- Current Liabilities – This section shows the money due out of the company. This will include Trade Creditors which are the invoice amounts owed to suppliers and contractors (including VAT), Other Creditors and Accruals which can be invoices received in the following months relating to the period covered and HMRC Liabilities (PAYE, VAT, Corporation Tax). This section may also include Directors Loans and amounts owed to an Invoice Finance company or Bank
- Capital & Reserves – This section shows the company share capital and the profit and loss figures up to the period plus any brought forward balances from the year end accounts.
The balance sheet should show the Net Assets figures which is where you add the Fixed Assets and Current Assets minus the Current liabilities. This is the balance you will have remaining if the company was to fail. This should also balance to the Capital & Reserves figures.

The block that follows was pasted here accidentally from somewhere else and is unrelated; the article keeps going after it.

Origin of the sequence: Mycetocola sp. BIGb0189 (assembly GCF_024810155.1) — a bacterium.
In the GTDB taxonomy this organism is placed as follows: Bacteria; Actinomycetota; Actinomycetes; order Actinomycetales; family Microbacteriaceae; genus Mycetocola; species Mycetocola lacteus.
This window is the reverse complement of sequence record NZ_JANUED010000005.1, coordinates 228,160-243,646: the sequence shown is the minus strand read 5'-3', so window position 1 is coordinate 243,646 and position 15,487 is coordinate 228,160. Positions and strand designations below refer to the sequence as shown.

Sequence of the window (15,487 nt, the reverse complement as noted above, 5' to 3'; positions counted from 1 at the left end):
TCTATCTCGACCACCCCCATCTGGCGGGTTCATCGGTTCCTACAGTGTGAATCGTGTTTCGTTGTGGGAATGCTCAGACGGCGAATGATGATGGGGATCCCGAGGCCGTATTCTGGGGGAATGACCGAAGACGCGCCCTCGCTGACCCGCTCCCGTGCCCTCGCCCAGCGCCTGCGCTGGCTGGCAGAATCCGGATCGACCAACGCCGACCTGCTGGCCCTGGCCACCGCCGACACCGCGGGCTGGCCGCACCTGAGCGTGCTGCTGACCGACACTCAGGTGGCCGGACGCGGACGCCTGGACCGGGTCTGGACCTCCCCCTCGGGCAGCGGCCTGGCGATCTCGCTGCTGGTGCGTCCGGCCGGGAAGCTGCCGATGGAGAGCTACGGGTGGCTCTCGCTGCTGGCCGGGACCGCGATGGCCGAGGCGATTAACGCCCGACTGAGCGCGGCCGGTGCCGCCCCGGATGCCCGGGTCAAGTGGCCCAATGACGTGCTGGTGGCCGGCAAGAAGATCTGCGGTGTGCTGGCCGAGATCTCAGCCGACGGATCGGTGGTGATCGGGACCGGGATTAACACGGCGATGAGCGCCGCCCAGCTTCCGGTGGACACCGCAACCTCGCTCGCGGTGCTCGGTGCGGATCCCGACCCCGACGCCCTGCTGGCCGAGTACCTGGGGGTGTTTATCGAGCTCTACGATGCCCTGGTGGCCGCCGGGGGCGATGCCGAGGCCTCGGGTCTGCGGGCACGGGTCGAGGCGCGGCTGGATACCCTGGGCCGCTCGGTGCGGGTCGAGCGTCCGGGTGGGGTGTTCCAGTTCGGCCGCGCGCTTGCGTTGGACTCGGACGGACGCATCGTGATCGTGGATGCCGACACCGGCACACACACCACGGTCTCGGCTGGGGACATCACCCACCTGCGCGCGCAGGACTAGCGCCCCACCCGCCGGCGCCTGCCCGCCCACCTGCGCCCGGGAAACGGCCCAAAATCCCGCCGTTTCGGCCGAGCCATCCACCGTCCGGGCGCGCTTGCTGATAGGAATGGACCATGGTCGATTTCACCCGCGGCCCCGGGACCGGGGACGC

- Profit & Loss – The Profit & Loss (P&L) shows the profit generated on the agency up to a period end (year to date, quarter or month). All of the figures shown on the P&L are shown without VAT included (unless you are not VAT registered) and give a breakdown of sales and overheads.
- Sales – This section shows the Permanent, Temporary and Contract Sales to your clients. Often the Contract and Temporary Sales will be split from your Permanent Sales.
- Purchases – This section shows the Cost of the Sales for Contract and Temporary Sales. This will include the payments due to Umbrella/Limited Companies and the full cost of PAYE candidates (including Holiday Pay, Employers NI and Gross Pay). The Purchases figure should also only reflect the purchases relating to the Sales generated (i.e. if Candidate A works for 2 weeks and a Sales Invoice is raised then the Purchase figure should reflect the Cost of Sale for the 2 weeks worked).
- Gross Profit – This section shows the profit generated on Contract, Temporary and Permanent Sales. The Permanent profit should be the same as the Permanent Sales and the Contract and Temporary Profit should be the Sales figures minus the Purchases figures. It is also advisable to show the GP% figure on the profit so you can monitor if the profit margins are increasing or decreasing.